Association of tobacco smoke exposure and atopic sensitization.Ann Allergy Asthma Immunol 2013; 111(5):387-90AA
Forty million children are regularly exposed to environmental tobacco smoke (ETS) each year, increasing their risk for premature death and middle ear and acute respiratory infections. Early life exposure to ETS also is clearly associated with wheezing. However, there is no clear understanding of the influence of ETS on the development of allergic sensitization.
To determine the association of combined exposure to ETS and indoor allergens on IgE sensitization to aeroallergens in children.
This case-control study enrolled 116 cases and 121 controls from low-income families from Kansas City, Missouri. The adjusted odds ratio was calculated using a logistic model to assess the association between ETS and allergic sensitization using dust allergen levels as a covariate.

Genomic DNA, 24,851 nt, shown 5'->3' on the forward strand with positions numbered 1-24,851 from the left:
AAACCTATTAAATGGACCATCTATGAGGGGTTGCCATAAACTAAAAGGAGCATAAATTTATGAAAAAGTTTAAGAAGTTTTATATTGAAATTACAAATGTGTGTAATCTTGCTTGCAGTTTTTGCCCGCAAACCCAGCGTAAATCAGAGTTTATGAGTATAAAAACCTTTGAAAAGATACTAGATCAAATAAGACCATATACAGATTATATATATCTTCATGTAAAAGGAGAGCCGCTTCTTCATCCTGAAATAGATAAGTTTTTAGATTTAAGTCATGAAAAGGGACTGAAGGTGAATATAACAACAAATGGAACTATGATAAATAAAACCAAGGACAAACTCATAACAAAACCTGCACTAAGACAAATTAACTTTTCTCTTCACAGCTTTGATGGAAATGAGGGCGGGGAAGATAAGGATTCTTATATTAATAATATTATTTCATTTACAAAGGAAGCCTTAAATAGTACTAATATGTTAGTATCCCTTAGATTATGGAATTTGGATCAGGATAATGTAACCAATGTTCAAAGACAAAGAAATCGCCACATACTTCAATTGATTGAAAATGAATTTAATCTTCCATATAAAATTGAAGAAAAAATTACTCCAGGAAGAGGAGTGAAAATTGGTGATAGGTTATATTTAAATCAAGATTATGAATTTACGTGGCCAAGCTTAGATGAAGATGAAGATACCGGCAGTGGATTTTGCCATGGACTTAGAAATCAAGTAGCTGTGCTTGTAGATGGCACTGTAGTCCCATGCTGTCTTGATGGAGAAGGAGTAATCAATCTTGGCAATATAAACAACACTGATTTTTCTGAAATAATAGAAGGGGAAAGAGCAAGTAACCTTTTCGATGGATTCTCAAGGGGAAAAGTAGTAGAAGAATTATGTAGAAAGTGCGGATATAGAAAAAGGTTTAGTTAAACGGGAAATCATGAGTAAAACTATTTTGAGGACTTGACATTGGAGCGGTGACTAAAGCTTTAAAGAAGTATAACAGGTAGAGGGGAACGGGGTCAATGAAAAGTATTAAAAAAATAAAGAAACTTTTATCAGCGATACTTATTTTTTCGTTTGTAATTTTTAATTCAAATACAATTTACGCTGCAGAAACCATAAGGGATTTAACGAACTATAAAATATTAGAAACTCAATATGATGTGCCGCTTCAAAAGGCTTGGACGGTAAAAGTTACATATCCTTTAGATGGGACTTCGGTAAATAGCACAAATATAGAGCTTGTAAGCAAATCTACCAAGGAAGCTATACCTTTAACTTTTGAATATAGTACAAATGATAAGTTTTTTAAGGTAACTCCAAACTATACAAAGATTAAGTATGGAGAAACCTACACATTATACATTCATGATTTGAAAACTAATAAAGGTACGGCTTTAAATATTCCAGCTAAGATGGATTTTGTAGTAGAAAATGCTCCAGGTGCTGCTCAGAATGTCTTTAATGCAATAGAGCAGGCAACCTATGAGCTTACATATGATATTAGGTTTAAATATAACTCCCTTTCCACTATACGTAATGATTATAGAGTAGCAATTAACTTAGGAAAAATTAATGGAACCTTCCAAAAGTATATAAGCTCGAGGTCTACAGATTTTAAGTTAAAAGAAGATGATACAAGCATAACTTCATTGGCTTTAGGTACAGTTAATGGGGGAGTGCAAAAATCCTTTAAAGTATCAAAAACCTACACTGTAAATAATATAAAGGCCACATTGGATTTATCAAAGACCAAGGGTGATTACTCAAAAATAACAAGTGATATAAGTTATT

Thirty-six percent of atopic children and 39% of controls were exposed to ETS (P < .05). Unadjusted analyses showed no significant influence of ETS on IgE sensitization to indoor allergens. Logistic regression analyses also showed no significant influence of ETS on sensitization when adjusted for levels of allergens in the home dust and family history of allergic rhinitis.
These data suggest that ETS exposure was not associated with IgE sensitization to indoor allergens, even when home allergen levels were taken into consideration. Further understanding of how components of tobacco smoke influence the immune response is necessary to interpret the disparate findings across studies.